ALEX Lesson Plan


Animal Alterations: How Do Animals Change Their Habitats?

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  This lesson provided by:  
Author:Hannah Bradley
System: Dothan City
School: Carver Magnet School
The event this resource created for:ASTA
  General Lesson Information  
Lesson Plan ID: 35239


Animal Alterations: How Do Animals Change Their Habitats?


Students will begin by describing how humans change their environment in order to provide for their needs. Students will watch a video clip that explains how several forest animals alter their habitats, and then explain how other animals might change their environment in order to survive. At the conclusion of the lesson, students will create a drawing that illustrates how an animal may alter their environment to provide for its needs.

This lesson results from a collaboration between the Alabama State Department of Education and ASTA.

 Associated Standards and Objectives 
Content Standard(s):
SC2015 (2015)
Grade: K
4 ) Gather evidence to support how plants and animals provide for their needs by altering their environment (e.g., tree roots breaking a sidewalk to provide space, red fox burrowing to create a den to raise young, humans growing gardens for food and building roads for transportation).

NAEP Framework
NAEP Statement::
E4.11: Humans depend on their natural and constructed environment. Humans change environments in ways that can either be beneficial or detrimental for themselves and other organisms.

NAEP Statement::
L4.1: Organisms need food, water, and air; a way to dispose of waste; and an environment in which they can live.*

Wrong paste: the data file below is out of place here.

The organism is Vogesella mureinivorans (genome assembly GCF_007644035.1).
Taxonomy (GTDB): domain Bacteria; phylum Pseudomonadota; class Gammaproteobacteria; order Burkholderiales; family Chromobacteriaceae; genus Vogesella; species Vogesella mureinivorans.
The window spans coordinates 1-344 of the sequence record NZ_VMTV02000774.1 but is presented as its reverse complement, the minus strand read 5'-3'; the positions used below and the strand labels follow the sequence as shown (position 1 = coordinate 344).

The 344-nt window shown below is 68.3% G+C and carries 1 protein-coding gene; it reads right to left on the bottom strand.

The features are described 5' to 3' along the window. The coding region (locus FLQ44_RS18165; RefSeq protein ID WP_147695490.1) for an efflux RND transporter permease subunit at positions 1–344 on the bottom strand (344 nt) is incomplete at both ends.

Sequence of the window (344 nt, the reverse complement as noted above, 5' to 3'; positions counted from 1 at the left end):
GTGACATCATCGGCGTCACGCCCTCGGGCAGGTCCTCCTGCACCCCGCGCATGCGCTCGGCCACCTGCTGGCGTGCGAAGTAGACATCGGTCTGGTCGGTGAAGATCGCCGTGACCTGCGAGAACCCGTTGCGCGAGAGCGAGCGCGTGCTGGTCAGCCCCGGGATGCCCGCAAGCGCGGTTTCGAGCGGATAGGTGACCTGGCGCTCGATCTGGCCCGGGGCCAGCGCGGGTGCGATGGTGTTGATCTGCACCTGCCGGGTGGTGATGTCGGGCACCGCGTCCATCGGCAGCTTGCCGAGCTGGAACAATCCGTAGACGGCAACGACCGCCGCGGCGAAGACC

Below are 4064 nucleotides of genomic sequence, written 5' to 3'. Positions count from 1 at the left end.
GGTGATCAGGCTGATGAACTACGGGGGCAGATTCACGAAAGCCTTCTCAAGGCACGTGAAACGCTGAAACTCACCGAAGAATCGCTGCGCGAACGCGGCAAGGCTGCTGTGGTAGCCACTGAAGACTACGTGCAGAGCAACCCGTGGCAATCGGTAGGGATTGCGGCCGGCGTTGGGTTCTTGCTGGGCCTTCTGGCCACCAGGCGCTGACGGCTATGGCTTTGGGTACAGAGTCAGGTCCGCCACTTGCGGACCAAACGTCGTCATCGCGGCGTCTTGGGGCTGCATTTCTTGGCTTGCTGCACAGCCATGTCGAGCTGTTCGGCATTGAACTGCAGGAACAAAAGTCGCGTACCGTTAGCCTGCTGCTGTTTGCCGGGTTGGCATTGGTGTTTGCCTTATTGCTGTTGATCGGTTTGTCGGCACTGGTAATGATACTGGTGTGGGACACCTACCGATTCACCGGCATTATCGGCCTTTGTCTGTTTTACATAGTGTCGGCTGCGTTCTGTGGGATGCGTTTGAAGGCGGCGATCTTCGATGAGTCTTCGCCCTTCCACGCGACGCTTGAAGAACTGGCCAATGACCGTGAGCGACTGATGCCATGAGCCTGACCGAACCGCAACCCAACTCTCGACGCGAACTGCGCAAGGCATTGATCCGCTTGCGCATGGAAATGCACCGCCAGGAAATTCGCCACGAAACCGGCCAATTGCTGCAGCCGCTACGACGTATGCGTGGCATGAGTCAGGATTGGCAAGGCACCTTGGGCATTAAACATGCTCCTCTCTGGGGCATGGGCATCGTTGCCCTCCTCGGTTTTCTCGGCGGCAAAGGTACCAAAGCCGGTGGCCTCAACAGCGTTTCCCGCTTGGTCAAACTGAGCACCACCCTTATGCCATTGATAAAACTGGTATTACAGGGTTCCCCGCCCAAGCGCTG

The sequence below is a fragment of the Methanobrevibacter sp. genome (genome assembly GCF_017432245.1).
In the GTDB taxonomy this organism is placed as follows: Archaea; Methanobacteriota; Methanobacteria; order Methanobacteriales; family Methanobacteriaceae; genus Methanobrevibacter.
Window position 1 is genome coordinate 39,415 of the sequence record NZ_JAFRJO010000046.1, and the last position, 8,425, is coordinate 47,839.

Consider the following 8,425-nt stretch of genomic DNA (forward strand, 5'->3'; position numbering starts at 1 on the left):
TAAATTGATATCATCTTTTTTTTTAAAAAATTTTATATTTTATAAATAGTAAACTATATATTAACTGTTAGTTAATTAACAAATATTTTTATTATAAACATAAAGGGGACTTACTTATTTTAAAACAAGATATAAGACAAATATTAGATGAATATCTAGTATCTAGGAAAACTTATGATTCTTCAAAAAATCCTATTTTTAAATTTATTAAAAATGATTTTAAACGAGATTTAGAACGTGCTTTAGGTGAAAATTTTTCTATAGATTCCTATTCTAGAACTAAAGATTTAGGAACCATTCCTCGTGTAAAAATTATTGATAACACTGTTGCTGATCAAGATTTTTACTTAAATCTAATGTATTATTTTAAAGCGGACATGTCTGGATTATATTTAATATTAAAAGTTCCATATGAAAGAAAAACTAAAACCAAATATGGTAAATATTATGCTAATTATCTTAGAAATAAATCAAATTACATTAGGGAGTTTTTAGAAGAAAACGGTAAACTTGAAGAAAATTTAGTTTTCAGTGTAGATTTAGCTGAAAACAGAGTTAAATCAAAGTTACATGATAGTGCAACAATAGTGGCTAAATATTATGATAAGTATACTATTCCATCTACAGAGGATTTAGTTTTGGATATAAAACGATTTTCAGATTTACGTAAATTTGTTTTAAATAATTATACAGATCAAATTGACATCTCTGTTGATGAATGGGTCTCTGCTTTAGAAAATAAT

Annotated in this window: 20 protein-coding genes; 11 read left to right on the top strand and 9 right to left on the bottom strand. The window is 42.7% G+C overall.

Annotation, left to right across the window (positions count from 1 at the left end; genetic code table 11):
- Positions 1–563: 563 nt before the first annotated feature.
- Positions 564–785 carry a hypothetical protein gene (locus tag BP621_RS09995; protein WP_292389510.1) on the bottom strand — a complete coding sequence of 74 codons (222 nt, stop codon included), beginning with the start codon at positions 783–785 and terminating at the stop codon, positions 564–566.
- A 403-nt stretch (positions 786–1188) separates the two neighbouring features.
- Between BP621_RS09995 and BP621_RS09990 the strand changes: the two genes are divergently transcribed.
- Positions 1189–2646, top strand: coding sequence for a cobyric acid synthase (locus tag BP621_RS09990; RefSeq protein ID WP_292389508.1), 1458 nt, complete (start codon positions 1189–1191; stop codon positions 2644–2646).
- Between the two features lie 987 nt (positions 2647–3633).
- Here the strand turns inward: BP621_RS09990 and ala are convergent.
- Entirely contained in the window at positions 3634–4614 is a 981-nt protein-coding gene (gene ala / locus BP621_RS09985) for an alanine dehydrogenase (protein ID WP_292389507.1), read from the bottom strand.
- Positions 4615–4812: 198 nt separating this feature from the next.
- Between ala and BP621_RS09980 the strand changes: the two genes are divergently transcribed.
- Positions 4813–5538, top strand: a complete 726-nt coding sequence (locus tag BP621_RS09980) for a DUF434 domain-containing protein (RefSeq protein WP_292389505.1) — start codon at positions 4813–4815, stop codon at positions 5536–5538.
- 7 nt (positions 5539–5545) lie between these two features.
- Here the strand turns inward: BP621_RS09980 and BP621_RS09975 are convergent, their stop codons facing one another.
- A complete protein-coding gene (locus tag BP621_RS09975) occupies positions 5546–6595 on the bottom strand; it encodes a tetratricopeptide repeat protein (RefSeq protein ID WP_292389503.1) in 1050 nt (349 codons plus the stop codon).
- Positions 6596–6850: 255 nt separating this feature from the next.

NAEP Statement::
L4.2: Organisms have basic needs. Animals require air, water, and a source of energy and building material for growth and repair. Plants also require light.

NAEP Statement::
L4.3: Organisms interact and are interdependent in various ways, including providing food and shelter to one another. Organisms can survive only in environments in which their needs are met. Some interactions are beneficial; others are detrimental to the organism and other organisms.

NAEP Statement::
L4.4: When the environment changes, some plants and animals survive and reproduce; others die or move to new locations.

NAEP Statement::
L4.7: Different kinds of organisms have characteristics that enable them to survive in different environments. Individuals of the same kind differ in their characteristics, and sometimes the differences give individuals an advantage in surviving and reproducing.

Unpacked Content
Scientific And Engineering Practices:
Engaging in Argument from Evidence
Crosscutting Concepts: Cause and Effect
Disciplinary Core Idea: Ecosystems: Interactions, Energy, and Dynamics
Evidence Of Student Attainment:
  • Make a claim using evidence to show how plants and animals sometimes alter their environment to ensure their needs are met.
Teacher Vocabulary:
  • Gather
  • Evidence
  • Support
  • Plant
  • Animal
  • Provide
  • Needs
  • Alter
  • Environment
  • Claim
Students know:
  • Plants and animals meet their needs.